Thursday, January 15, 2009

A Geithner Tax Amnesty

For the most part, Opinion Journal has it right about Treasury Secretary-designate Timothy Geithner's $34,000 self-employment tax "mistake." But there's room to quibble:

He's no different from those people -- you know who you are -- who overestimated their charitable contributions or "forgot" about that $500 cash payment they received when it came time to do their taxes. Even after the IRS audited him in 2006, Mr. Geithner paid back taxes only for the two years -- 2003 and 2004 -- for which he had been audited. He did not bother to amend his 2001 and 2002 returns until late last year, when the tax issue came up during the Obama vetting process.

It's likely the two years prior to the audit were beyond the assessment statute and, thus, Geithner had no legal requirement to amend those years. Of course, once his nomination was known, he'd want to clear up those years but he shouldn't be hammered because he followed the law to his advantage.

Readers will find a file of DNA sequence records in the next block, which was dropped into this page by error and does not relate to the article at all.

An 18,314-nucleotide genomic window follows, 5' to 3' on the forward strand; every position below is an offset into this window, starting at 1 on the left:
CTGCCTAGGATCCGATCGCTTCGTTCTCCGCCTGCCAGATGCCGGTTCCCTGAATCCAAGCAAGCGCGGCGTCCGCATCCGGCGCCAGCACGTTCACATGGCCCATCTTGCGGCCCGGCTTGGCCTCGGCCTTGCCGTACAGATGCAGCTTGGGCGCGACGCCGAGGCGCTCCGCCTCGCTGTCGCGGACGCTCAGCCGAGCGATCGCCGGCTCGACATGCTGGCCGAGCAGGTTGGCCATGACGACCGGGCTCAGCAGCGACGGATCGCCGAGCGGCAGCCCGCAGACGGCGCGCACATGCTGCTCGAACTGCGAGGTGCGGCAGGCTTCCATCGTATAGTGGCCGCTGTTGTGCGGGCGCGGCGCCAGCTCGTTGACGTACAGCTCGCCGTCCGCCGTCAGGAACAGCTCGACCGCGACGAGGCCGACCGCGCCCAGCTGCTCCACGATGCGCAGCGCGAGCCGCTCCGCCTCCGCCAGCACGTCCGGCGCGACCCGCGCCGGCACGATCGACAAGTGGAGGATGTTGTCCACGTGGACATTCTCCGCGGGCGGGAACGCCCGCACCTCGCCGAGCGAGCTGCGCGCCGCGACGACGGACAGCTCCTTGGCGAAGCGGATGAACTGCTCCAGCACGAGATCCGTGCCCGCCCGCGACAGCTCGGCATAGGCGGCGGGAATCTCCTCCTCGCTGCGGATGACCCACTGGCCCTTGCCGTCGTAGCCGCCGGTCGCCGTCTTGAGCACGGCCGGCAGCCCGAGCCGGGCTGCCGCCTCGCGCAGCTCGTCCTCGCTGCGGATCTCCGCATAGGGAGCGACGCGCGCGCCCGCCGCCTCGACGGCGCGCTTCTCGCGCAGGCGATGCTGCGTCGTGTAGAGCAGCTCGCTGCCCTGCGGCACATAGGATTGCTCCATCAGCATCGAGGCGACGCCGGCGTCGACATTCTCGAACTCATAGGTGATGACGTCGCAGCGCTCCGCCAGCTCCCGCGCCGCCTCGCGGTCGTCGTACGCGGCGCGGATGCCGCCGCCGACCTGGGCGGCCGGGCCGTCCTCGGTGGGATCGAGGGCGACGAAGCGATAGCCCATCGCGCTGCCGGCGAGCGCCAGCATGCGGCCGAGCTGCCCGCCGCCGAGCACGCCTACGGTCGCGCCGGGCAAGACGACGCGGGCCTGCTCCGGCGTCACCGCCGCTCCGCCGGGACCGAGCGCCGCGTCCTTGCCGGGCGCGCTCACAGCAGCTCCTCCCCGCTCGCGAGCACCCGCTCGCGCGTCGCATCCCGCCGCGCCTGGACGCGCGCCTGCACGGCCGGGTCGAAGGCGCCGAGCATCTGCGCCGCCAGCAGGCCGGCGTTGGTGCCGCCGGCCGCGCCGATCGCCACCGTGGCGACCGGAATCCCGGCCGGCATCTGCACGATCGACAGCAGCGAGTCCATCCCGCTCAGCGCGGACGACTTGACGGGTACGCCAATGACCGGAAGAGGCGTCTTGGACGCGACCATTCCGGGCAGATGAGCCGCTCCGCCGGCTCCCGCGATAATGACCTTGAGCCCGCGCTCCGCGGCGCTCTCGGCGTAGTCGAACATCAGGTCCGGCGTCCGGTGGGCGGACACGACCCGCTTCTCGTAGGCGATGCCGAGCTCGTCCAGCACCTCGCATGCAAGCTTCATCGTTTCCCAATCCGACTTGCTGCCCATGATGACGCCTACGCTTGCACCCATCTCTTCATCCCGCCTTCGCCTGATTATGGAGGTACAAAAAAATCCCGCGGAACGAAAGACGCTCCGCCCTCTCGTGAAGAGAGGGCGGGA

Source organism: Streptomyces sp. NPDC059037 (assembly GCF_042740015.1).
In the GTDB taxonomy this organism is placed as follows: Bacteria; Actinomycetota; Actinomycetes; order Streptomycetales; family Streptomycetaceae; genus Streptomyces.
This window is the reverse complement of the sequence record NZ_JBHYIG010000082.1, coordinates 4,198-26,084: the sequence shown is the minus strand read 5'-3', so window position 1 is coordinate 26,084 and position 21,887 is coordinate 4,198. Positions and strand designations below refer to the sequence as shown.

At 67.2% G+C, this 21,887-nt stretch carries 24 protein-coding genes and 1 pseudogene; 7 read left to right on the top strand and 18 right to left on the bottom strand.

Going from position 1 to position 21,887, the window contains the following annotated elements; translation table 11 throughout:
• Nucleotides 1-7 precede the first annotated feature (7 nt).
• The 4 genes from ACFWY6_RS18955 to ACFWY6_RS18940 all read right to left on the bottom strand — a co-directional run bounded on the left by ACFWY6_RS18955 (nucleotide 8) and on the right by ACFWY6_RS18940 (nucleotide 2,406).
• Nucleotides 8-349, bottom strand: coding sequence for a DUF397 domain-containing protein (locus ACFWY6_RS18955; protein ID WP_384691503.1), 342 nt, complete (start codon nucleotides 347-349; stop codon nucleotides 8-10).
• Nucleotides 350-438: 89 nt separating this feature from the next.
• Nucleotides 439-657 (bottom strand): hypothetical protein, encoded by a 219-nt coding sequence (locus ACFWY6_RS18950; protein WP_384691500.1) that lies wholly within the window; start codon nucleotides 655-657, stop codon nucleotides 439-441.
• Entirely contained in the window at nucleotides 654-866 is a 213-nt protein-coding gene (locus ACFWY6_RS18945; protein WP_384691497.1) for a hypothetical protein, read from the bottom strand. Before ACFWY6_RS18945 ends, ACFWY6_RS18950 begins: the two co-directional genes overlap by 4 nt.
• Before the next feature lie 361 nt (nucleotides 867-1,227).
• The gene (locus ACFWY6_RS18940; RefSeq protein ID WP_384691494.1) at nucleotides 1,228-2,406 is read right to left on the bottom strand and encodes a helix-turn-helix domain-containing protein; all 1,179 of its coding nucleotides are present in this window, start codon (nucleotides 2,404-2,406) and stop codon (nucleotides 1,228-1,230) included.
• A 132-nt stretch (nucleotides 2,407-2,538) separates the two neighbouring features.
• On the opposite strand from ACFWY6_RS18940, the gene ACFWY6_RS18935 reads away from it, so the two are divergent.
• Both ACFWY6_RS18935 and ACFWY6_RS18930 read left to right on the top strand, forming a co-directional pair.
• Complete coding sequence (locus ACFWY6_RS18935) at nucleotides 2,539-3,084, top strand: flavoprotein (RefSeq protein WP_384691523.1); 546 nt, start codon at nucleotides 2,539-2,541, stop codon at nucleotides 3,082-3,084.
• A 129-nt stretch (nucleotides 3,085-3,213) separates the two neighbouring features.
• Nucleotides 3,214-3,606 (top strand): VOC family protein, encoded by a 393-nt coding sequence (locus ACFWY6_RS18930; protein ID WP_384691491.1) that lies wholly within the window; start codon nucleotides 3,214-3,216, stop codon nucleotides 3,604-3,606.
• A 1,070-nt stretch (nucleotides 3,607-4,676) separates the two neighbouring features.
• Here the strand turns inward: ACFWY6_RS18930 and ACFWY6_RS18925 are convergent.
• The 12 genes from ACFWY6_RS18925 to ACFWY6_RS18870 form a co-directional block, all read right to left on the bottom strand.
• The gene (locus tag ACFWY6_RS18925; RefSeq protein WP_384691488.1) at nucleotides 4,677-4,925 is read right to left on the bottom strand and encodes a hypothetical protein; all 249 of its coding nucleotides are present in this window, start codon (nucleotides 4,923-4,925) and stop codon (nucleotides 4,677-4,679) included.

Let's have an amnesty -- with penalties waived, as they were for Mr. Geithner -- for all those Americans who somehow "forgot" to pay their taxes but are now willing to fess up or are audited. If forgiveness is to be the order of the day for the man who may soon be responsible for the IRS, American taxpayers deserve a similar reprieve.

Great idea but there's no evidence Geithner had his penalties waived because of who he was. I don't know if he represented himself but it sounds like they were waived as part of a settlement process, a process available to all taxpayers.

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